Study: Skydiving Not Relaxing

Veteran skydivers feel less anxious than beginners, but their bodies still release the same amount of stress hormone.
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Felix Baumgartner in 1999 preparing to base-jump from the arm of the Christ the Redeemer statue atop Corcovado mountain, overlooking Rio de Janeiro. Baumgartner camped out overnight at the site and used a high-tech crossbow to shoot over the arm of statue to climb up. (Reuters)

PROBLEM: When our bodies are in stressful situations, our adrenal glands release a hormone called cortisol. We can measure that cortisol to quantify physical (not mental) stress. Research has shown that for social stressors like public speaking, cortisol responses get smaller as people get more used to doing the stressful thing. Does your body ever really get used to things that can genuinely physically injure or kill you, though? Like, a lion attack, or falling from the sky?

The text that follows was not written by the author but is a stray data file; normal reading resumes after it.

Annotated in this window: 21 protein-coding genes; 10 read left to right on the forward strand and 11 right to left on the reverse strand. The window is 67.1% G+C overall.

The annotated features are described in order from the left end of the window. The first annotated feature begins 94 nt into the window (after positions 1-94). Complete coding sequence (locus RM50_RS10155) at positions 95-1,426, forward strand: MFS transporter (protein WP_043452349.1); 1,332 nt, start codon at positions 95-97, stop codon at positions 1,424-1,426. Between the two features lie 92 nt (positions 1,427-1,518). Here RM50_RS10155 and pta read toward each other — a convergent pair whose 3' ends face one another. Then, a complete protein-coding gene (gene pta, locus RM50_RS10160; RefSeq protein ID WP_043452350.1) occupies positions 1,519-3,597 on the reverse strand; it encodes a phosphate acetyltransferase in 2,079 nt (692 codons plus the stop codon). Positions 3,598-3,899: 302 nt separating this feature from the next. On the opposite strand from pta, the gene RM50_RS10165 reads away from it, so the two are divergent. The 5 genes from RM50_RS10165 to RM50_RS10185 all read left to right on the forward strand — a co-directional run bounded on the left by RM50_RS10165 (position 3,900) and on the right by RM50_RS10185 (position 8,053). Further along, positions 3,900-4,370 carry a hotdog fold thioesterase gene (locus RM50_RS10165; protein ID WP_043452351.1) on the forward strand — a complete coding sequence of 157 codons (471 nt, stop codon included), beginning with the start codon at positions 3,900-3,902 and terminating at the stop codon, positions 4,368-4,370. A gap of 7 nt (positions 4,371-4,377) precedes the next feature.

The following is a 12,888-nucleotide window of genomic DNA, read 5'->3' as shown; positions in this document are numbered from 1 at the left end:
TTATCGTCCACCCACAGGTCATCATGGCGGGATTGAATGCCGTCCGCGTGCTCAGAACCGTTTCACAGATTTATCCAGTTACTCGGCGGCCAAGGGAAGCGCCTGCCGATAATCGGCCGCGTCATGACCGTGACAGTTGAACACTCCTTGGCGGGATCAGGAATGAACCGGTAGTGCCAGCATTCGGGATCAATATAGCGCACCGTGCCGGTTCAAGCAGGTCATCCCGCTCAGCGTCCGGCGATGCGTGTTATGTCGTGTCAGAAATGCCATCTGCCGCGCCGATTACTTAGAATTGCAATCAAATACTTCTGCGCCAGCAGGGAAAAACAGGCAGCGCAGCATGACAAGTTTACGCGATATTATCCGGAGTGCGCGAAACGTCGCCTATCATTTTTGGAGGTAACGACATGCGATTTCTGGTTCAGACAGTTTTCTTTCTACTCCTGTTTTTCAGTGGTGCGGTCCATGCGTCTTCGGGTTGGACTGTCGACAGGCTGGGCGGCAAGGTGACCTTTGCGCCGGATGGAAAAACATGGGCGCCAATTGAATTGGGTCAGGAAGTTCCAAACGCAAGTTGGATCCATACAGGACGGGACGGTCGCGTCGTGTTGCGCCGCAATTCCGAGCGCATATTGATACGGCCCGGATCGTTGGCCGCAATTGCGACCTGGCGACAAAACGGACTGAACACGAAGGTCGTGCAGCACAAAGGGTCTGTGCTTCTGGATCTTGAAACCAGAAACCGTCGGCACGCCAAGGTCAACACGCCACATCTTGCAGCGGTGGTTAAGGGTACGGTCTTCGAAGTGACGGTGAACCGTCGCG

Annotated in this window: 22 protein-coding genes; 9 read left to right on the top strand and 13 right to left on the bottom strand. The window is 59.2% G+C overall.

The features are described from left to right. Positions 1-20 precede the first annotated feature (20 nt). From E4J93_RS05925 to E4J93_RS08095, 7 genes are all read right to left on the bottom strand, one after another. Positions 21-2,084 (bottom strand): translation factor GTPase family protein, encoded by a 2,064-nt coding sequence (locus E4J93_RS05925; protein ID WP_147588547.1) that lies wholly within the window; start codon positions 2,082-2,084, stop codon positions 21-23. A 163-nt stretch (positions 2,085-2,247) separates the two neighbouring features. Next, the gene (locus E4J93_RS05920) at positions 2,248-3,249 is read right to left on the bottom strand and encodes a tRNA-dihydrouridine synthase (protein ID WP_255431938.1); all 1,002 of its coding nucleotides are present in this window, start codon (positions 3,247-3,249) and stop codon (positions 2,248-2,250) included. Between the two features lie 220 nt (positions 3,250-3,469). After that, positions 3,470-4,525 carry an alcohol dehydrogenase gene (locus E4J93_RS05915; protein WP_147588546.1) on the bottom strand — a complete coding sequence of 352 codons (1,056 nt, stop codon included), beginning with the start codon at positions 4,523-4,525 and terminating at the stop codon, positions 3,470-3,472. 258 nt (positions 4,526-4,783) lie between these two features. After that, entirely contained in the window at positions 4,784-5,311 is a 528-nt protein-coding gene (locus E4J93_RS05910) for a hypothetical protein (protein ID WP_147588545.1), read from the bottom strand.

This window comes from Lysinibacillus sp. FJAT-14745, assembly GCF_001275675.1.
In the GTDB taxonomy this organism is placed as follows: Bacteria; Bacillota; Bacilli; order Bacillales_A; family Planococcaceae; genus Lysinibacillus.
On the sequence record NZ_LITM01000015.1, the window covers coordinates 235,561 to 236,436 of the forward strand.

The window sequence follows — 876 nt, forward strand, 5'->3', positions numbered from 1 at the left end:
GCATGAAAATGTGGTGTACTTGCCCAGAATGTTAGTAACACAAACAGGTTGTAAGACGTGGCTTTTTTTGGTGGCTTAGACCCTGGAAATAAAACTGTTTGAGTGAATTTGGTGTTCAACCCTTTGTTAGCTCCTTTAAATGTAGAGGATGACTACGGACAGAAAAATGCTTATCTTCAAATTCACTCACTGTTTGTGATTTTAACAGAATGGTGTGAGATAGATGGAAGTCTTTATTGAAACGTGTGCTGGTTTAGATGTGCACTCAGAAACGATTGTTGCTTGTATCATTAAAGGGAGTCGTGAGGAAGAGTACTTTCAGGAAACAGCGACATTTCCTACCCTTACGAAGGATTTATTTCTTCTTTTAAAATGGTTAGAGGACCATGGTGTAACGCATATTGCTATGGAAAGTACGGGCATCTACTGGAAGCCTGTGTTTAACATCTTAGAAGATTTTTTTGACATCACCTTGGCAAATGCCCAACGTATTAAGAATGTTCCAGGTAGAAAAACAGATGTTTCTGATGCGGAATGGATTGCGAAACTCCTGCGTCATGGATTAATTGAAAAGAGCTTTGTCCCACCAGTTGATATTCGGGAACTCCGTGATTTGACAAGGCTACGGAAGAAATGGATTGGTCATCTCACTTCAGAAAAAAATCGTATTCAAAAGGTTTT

METHODOLOGY: Researchers sent 40 people into the jungle. They then released a bunch of lions to attack them. Ha, no, they did the experiment with skydiving. Researchers at Northumbria University in Newcastle Upon Tyne, England, led by Dr. Michael Smith, measured cortisol levels in 24 skydivers right before and after they jumped. Some were veteran skydivers, some were new. The researchers also asked the skydivers how anxious they felt.

RESULTS: Veteran skydivers reported that they felt less anxious than the beginners. Cortisol levels, though, were equally high in both groups.

IMPLICATIONS: Skydiving seems to terrify the British body even after it stops terrifying the British mind. What else stopped stressing your mind but is still terrifying your body? Yogurt? Everything?


The full study, "State anxiety and cortisol reactivity to skydiving in novice versus experienced skydivers" is published in the journal Physiology & Behavior.

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James Hamblin, MD, is a senior editor at The AtlanticHe is the host of If Our Bodies Could Talk.

 
 
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